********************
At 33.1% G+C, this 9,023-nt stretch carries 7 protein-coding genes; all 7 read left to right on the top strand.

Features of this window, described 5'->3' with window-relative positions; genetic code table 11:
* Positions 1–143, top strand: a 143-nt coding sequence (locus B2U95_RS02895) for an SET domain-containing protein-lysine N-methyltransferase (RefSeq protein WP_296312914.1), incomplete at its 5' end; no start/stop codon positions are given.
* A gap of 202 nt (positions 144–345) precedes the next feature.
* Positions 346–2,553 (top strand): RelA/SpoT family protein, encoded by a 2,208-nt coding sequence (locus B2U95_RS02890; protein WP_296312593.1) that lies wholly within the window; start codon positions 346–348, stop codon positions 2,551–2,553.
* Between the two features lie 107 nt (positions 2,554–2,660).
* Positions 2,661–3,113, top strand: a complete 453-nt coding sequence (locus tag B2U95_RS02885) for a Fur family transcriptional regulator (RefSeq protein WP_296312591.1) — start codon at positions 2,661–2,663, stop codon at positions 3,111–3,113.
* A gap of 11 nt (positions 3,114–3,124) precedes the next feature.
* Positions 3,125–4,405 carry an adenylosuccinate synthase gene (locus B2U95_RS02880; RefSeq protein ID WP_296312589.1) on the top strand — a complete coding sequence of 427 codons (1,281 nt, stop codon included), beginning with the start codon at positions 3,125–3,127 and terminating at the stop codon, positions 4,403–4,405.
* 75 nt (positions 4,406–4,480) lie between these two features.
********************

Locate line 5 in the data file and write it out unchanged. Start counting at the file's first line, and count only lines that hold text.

* Positions 346–2,553 (top strand): RelA/SpoT family protein, encoded by a 2,208-nt coding sequence (locus B2U95_RS02890; protein WP_296312593.1) that lies wholly within the window; start codon positions 346–348, stop codon positions 2,551–2,553.